Tag: Constitution

Whither Constitutional Authority Statements?

On its first day of business this past January, the Republican House majority adopted a new rule requiring every bill to include a so-called constitutional authority statement, listing the part(s) of the Constitution that give Congress the power to do what the bill says. 

At the time, I analyzed the requirement, as did Cato’s chairman emeritus Bill Niskanen, and what effect it might have on congressional action.  We noted that, while it was a good thing for people (and especially elected officials) to be paying attention to the Constitution, the practical effect may be negligible because legislators would overwhelmingly cite the General Welfare Clause, Commerce Clause, and Necessary and Proper Clause – all part of Article I, section 8.  To minimize this result, Cato ran an ad in Politico and other publications explaining what these clauses could and could not justify.  Here are the points we made:

  • Contrary to modern readings, the General Welfare Clause does not grant Congress an independent power to tax and spend for the “general welfare.” If it did, there would be no need to enumerate any other powers.  Rather, it authorizes Congress to enact the specified taxes for the specified purposes—headings more precisely defined by the 17 enumerated powers or ends that follow. And Congress’s power to tax for the “general welfare” precludes it from taxing to provide for special parties or interests.
  • The Commerce Clause too does not authorize Congress to regulate anything and everything, which again would put an end to the idea of a government of enumerated and thus limited powers.  Under the Articles of Confederation, states had erected tariffs and other protectionist measures that were impeding interstate commerce. To end that and ensure free interstate commerce, Congress was given the power to regulate, or “make regular,” such commerce—the main sense of “regulate” at the time. Were Congress thought to have the all but unbounded regulatory power it exercises today, the Constitution would never have been ratified.
  • The Necessary and Proper grants Congress the means to execute its enumerated powers or ends and those of the other branches. It adds no new ends. And the means must be “necessary and proper.”  That means they must respect the Constitution’s structure and spirit of limited government; they must respect federalism principles; and they must respect the rights retained by the people.

So, nine months later, what happened?  The Republican Study Committee – essentially the GOP House Caucus’s conservative sub-caucus – has come up with the following analysis (analyzing 3042 bills through September 16, some of them counted more than once in the below statistics):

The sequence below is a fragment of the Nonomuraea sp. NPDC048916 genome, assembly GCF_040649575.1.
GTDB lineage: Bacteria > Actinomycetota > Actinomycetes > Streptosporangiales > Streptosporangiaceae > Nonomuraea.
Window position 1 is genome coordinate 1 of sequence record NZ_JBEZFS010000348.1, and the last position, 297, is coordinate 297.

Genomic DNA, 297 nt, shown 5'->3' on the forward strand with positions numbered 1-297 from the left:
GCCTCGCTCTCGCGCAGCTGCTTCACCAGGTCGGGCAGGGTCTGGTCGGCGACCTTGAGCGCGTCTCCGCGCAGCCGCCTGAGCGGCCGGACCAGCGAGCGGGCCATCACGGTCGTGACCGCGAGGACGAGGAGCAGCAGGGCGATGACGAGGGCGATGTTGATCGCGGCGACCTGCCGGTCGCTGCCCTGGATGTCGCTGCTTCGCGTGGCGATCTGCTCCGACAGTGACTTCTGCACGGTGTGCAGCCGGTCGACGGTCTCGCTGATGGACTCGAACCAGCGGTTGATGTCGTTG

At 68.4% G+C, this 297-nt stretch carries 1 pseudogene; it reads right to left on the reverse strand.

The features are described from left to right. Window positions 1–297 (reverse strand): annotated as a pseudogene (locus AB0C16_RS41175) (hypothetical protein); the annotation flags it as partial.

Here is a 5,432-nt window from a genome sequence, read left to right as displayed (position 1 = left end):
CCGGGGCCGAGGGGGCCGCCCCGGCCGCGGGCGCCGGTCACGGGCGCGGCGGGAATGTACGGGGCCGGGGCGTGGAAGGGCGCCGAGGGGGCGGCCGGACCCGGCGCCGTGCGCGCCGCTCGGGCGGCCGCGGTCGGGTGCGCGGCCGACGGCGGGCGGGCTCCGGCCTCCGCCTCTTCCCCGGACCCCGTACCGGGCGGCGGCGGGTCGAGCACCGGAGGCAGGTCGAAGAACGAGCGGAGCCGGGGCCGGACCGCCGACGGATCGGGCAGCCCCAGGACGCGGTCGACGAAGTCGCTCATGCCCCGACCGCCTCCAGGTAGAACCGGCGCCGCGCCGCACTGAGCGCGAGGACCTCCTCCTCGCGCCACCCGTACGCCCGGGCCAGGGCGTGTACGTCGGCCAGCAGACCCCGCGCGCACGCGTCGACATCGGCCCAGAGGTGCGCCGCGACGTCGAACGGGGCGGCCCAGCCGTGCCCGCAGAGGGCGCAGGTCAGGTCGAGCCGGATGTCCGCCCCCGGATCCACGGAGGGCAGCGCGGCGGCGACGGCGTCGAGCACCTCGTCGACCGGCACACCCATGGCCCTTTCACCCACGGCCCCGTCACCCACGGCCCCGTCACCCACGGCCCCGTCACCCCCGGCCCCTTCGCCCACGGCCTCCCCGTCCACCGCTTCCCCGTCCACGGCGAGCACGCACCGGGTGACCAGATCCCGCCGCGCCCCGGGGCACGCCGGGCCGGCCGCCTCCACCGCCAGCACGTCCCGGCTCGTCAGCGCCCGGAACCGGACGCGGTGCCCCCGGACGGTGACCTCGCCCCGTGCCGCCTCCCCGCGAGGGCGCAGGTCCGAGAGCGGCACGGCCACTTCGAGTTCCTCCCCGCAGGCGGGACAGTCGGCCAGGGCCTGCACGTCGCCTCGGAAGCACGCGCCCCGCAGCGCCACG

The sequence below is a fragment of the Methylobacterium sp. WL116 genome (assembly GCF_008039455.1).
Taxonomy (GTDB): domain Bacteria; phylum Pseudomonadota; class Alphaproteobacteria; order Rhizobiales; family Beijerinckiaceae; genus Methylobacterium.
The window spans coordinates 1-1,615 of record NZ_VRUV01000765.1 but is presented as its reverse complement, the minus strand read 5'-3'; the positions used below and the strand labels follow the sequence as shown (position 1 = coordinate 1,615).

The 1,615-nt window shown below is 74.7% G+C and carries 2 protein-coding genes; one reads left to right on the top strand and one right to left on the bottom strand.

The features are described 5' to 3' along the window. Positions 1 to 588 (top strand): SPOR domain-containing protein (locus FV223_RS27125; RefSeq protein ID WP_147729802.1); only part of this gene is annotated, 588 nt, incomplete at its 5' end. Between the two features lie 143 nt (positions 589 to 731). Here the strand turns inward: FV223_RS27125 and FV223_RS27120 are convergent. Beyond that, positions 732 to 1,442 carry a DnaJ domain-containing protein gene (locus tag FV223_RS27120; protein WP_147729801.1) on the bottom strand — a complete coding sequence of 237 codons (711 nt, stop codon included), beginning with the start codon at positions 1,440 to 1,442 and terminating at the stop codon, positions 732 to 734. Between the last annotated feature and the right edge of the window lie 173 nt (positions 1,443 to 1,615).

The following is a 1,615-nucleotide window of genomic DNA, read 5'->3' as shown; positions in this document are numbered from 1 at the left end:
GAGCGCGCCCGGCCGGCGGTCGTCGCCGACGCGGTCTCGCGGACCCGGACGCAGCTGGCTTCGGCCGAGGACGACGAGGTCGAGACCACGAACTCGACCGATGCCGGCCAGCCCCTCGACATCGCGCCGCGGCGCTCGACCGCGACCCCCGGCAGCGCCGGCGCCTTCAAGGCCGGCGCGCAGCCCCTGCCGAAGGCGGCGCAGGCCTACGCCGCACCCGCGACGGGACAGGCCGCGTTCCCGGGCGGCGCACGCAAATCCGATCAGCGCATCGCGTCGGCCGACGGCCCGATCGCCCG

• 3 bills cite only the Preamble to the Constitution.
  • 84 bills cite only Article 1, which creates the Legislative Branch.
  • 58 bills cite only Article 1, Section 1, which grants all legislative powers to Congress.
  • 470 bills cite only Article 1, Section 8, which is the list of specific powers of Congress, without citing any specific clause.
  • 539 bills cite [the General Welfare Clause].
  • 567 bills cite [the Commerce Clause].
  • 247 bills cite [the Necessary and Proper Clause], without citing a “foregoing power” as required by [Article I, section 8,] clause 18.
  • 309 bills cite two or more of the “general welfare” clause, commerce clause, or the “necessary and proper” clause.
  • 87 bills cite Article 1, Section 9, Clause 7, which provides that no money shall be drawn from the Treasury, but in consequence of appropriations made by law.
  • 210 bills cite Article 4, Section 3, which provides that Congress shall have the power to make rules and regulations respecting the territory or property of the United States.
  • 252 bills cite an amendment to the Constitution.  For example, 54 cite the 10th Amendment (powers not delegated to the federal government), 30 cite the 14th Amendment (“equal protection, etc.”), and 64 cite the 16th Amendment (income tax).

Pretty thin gruel and, as I noted above, not unexpected.  Then again, if the constitutional authority statement requirement has caused even one House member to waver over what he has the power to propose – let alone to refrain from offering a bill – this minor legislative rule will have been an improvement on the status quo ante.

Requiring Consensus in Congress